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Promotion of the Political Opening in Cuba

March 4, 2021

The return of politics

The failure of tough policies, already anticipated in Cuba and then in Venezuela, reinforces the return to a policy strategy, now with Joe Biden. If the hawks criticized Obama's policy for its apparent lack of results, now the doves are in a position to ask the same questions in the face of the same reality. Neither Venezuela nor Cuba is any closer to a return to democracy, each with its own specificities and contexts, than they were in January 2017 when Trump came to power.
By Manuel Cuesta Morúa

Raúl Castro - Barack Obama

The combination of the Cold War, North-South differences, and conflicts of nationalist perception marked the scenario of extremely tense non-relation between Cuba and the United States between 1961 and 2014. These three related vortices limited the options for Cuban society. Then, politics returned.

In December of that year, diplomatic ties at the embassy level between the two countries were re-established, a process as we know today promoted by former President Barack Obama. Consequently, the usual verbal threats of mutual destruction gave way to rational disputes of discordant values and interests in a scenario of mutual recognition, all of which constitute part of politics.

From that moment on, two realities disappeared: the American siege of the plaza and the Cuban final solution. Both sides froze the capacity of movement for all kinds of actors and interests, old and new, that emerged on both sides of the Florida Straits and that were pressing in any possible way to de-dramatize a costly conflict that was ridiculously virulent by the beginning of the 21st century already.

Ending the status quo of the war left only one loser: Havana. On the other hand, the language of politics through diplomacy, the confrontation with reality rather than ideology, brought two winners: the U.S. government and Cuban society.

Within Cuba, the dissolution of the status quo was expressed quite symbolically in the divergent behavior of the government and society in the face of Obama's visit. While Havana residents rushed to see “the Beast” (as they call the presidential limousine used by U.S. presidents), Fidel Castro prepared one of his famous Reflections. This particular one, very intuitive, warned of the dangers of certain embraces, thereby rejecting in advance any offer from the United States.

These two developments showed, on the one hand, an old Cuban fracture, overlapped by the old conflict between States and, on the other, its possible intensification if two or three of the lines unilaterally opened by the U.S. government were stabilized.

Even before landing in Havana, Obama had already taken some key political steps. The number of remittances that Cubans could send to their relatives in Cuba was liberalized, and American travel to Cuba encouraged, hotel companies were authorized to establish businesses on the island, people-to-people exchange programs were launched, and possibilities for the incipient private sector were broadened. Two other steps marked the strategic relevance of the opening: the granting of open visas to Cubans, which blurred the separation of families and reestablished a post-ideological social dynamic and flow, and the removal of Cuba from the list of State Sponsors of Terrorism.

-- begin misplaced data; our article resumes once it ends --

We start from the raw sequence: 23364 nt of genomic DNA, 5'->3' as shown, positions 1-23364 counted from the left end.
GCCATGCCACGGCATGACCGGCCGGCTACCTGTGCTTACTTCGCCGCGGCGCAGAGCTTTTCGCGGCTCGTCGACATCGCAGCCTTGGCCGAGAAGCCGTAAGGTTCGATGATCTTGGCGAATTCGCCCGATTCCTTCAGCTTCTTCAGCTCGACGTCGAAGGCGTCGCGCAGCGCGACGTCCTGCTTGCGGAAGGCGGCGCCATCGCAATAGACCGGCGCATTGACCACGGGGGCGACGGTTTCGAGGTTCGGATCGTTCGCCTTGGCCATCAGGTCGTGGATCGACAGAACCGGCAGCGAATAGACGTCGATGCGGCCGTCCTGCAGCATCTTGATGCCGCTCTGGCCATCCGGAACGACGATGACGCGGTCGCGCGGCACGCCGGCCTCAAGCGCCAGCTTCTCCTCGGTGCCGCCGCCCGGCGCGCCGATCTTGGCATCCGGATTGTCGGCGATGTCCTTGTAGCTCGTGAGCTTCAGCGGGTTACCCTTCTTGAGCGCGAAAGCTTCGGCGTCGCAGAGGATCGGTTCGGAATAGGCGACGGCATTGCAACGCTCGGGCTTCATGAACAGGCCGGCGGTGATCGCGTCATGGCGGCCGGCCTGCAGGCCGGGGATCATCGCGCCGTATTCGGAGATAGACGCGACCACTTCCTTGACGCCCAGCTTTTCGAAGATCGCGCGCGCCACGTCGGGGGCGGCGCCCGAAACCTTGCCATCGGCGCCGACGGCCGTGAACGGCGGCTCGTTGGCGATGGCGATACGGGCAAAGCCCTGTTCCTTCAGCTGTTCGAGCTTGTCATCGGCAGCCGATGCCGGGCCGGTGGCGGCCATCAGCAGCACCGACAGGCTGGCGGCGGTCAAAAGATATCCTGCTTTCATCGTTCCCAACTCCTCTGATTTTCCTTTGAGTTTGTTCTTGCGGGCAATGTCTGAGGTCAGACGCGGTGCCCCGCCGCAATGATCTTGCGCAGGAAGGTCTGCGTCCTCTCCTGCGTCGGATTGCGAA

However, two contrary Cuban responses reach Obama's outstretched hand: a full reception by the society and rejection by the State. What society understood as openness, the government assumed only as recognition, or normalization, not so much of the relations between the two governments, but of the conflict between the two countries. If the world has already understood the conflict between Cuba and the United States as something normal, what the Cuban government now aspired to was that the United States would also assume it as such, but within a normal framework of diplomatic relations. Doesn't the United States have conflicts with China, while maintaining normal diplomatic and commercial relations? The Cuban government was seeking for itself the status of China or Vietnam without Obama's political agenda.

The rejection of Obama’s agenda is what explains the success of the new U.S. strategy. Even if this strategy had not contemplated the issues of human rights and democratization. It did address them, albeit on a less visible level.

The administration of Donald Trump unraveled this scenario returning to the old three-part vortex of relations between Cuba and the United States, where policy options disappear. The cocktail of tough language, redoubling of sanctions, and promises of external redemption returned with force to cover a decades-long appearance of a failed pretense: that punishment equals strategy.

Trump failed, among many other things, because he was the least consistent and congruent of the tough politicians regarding the values of democracy. To begin with, America First was the alternative right's update of the old, traditional American isolationism that is not compatible with the idealism needed to advance democratic values on a global scale.